P&G works hard on the soft sell of nappiesComment on this story
Lauren Coleman-Lochner in New York - The cheerful room packed with babies and watchful grown-ups could be a day-care centre anywhere in the US, except for the lab-coated researchers sticking plastic tubes into toddlers’ nappies.
This is the baby-care research centre north of the headquarters of Procter & Gamble (P&G) in Cincinnati. Here researchers are pushing the boundaries of disposable nappy science and style.
The research is designed to protect the Pampers brand, P&G’s biggest, and maintain a technological edge over generic nappy makers and Kimberly-Clark’s Huggies. P&G is constantly seeking new ways to extend a brand that generated more than $10 billion (R108bn) in sales last fiscal year, or about 12 percent of revenue.
The disposable nappy has come a long way since 1961, when it was created by a P&G engineer tired of cleaning his grandson’s cloth nappies. The company replaced pins with tape fasteners in the 1970s and added absorbent gel in 1986.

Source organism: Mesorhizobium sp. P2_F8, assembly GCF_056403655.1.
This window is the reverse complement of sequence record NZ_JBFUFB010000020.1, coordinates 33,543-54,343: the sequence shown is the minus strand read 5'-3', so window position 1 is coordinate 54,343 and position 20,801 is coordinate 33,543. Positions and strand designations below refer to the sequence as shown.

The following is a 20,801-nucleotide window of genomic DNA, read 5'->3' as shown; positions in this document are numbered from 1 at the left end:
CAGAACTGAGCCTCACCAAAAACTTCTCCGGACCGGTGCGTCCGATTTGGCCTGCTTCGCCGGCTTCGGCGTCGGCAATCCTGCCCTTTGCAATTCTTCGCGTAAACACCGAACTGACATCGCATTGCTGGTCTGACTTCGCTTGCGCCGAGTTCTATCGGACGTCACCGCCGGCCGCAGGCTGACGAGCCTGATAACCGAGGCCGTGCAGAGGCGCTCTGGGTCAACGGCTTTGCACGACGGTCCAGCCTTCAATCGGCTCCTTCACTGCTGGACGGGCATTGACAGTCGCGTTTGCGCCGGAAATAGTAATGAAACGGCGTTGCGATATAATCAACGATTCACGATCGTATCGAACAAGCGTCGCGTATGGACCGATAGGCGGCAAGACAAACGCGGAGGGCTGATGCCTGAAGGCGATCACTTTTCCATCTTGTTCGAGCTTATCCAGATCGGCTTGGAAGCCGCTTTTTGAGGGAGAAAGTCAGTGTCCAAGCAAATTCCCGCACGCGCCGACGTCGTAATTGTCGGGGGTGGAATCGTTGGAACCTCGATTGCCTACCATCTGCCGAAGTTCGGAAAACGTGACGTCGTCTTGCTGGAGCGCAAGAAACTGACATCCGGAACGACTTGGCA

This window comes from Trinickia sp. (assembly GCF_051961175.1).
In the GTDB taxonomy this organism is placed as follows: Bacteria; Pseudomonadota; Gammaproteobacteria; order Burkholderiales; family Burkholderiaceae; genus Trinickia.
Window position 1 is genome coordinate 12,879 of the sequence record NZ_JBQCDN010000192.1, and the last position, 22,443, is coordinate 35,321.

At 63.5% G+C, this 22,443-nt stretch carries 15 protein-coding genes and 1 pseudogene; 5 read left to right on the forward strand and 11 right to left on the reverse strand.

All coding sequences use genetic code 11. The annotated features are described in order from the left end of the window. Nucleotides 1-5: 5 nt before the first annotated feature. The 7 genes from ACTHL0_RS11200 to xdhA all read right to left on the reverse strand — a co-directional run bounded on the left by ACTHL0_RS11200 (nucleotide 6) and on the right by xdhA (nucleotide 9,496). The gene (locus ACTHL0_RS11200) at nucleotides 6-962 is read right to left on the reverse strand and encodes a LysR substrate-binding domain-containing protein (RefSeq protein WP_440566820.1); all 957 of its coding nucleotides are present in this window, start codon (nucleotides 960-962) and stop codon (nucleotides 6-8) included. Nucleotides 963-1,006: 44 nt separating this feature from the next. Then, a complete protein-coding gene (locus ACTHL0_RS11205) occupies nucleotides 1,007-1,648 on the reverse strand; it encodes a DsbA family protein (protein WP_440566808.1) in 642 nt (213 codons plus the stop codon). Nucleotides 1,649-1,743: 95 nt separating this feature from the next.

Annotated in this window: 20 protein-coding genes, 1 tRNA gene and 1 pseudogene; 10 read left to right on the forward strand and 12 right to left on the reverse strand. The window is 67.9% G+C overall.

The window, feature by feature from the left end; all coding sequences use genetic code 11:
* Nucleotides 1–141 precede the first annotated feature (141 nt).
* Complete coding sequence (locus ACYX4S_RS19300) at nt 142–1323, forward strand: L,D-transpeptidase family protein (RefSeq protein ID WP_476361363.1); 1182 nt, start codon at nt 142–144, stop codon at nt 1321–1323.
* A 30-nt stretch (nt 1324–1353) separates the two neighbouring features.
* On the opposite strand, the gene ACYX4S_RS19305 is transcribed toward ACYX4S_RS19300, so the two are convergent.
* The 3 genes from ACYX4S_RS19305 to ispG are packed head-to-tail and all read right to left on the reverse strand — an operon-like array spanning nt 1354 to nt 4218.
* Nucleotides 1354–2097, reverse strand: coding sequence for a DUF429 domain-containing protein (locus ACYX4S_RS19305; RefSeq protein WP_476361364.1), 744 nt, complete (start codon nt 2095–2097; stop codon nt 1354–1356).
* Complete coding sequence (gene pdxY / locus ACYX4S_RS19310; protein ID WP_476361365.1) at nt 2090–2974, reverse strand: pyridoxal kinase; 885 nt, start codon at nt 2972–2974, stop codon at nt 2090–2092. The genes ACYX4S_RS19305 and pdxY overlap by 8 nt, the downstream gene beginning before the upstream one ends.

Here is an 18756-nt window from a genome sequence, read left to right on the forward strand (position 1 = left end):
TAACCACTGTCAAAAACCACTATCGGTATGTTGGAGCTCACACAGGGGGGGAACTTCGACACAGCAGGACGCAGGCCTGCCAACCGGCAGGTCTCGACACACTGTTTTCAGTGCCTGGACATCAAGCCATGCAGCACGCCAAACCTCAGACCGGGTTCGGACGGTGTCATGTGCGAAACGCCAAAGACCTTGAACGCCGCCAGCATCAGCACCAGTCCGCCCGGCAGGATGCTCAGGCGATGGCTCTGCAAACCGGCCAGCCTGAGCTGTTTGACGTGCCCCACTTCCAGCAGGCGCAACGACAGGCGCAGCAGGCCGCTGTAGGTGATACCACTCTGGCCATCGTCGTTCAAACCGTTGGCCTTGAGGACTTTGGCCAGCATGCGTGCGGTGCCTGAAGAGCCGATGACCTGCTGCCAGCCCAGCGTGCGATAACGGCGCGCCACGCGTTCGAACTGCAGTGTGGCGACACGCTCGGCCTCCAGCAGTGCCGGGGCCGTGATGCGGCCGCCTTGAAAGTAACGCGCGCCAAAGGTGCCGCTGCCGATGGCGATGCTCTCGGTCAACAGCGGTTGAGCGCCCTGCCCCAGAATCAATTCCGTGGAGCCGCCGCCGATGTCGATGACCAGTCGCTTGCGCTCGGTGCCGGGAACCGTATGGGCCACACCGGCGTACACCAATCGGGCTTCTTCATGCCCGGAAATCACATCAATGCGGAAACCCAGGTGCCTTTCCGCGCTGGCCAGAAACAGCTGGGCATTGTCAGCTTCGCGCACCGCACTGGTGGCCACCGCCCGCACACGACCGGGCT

In 2010, P&G introduced Dry Max Pampers, dubbed the biggest nappy innovation in 25 years because they were 20 percent thinner and twice as absorbent as before.
For all of P&G’s advances, generics have gained ground. Although its share has declined, Huggies has been the leading brand in North America over the past decade, followed by Pampers. P&G has the largest market share if its Pampers and Luvs brands are combined.
The Pampers brand was critical for P&G because it connected the larger company to mothers, the “core consumer”, said Virginia Morris of Daymon Worldwide, a product development and brand consultancy. If mothers were happy with their babies’ nappies, the halo effect might benefit P&G’s other products, she said.
P&G’s operating profit margin for baby and family care was 20.9 percent last year, compared with 17.6 percent for fabric and home care.
So P&G is constantly enhancing nappies to persuade parents to pay up. Since the recession, P&G has managed to hold on to its 35 percent global market share and raise prices.
Its breadth of products and categories gives it an advantage over rivals because divisions borrow technology from each other. Pampers use mesh found in feminine-care products, while the disposable absorbent fabric found in Pampers is also used in P&G’s Swiffer line of mops.
“If they don’t stay ahead, they’re going to become commoditised,” Morris said.
P&G and Kimberly-Clark continued to lead the industry in the US, Morris said, because many parents would rather pay a premium than take a chance on generics. – Bloomberg